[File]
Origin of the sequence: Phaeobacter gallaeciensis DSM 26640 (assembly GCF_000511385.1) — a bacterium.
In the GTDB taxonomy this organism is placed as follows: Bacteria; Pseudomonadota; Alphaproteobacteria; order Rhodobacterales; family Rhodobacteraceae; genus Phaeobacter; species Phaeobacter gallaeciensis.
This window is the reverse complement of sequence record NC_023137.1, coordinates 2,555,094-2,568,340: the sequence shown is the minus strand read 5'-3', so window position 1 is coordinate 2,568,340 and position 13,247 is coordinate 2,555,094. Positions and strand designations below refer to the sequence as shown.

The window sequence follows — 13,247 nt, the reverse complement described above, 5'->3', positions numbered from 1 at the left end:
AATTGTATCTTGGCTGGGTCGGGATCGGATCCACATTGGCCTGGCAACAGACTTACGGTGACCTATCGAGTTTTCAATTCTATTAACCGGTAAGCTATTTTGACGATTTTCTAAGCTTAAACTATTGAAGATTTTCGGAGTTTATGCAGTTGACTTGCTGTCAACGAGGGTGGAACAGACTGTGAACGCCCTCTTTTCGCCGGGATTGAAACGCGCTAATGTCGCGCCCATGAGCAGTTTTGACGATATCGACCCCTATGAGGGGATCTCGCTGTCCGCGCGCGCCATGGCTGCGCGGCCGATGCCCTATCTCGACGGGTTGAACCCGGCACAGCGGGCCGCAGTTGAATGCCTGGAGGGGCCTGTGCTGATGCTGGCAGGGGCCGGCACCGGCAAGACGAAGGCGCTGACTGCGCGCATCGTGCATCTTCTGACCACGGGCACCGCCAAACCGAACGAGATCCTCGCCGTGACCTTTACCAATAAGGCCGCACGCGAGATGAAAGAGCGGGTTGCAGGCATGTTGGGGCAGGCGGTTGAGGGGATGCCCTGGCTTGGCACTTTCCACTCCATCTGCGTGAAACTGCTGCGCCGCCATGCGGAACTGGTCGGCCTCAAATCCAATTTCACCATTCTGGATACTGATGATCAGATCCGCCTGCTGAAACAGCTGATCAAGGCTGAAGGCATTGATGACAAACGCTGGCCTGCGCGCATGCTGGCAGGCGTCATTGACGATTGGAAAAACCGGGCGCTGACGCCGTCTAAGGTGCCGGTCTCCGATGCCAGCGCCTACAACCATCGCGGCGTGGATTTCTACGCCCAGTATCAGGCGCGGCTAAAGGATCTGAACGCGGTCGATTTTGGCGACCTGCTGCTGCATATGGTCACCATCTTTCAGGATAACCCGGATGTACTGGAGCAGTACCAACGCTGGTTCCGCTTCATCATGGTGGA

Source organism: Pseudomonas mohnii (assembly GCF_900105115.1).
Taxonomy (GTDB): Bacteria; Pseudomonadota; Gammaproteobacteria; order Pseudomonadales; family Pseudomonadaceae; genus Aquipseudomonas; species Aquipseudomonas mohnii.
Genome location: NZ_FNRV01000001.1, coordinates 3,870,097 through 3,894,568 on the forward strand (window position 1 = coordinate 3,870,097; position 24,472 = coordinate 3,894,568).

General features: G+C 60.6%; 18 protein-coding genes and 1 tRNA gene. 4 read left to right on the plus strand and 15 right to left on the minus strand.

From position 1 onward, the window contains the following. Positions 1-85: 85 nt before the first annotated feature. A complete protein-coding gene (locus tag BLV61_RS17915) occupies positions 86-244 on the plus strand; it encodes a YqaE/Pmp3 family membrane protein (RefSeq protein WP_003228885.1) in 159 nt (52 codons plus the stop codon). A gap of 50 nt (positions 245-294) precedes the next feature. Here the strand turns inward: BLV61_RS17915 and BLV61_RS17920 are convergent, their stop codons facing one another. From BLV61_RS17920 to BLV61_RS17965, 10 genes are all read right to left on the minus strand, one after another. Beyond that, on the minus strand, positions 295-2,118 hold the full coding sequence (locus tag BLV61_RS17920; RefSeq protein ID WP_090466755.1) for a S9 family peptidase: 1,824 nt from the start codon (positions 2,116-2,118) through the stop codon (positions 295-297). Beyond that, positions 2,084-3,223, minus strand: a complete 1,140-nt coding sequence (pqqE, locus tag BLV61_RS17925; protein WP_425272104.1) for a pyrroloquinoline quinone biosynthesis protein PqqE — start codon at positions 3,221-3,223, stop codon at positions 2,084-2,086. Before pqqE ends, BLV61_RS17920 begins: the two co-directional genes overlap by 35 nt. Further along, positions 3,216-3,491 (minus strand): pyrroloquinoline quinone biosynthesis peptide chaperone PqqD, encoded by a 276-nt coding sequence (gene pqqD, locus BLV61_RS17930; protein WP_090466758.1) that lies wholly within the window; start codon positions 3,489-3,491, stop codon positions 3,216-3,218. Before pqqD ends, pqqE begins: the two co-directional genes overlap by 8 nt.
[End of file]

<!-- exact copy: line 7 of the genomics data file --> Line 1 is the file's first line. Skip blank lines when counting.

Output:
Taxonomy (GTDB): Bacteria; Pseudomonadota; Gammaproteobacteria; order Pseudomonadales; family Pseudomonadaceae; genus Aquipseudomonas; species Aquipseudomonas mohnii.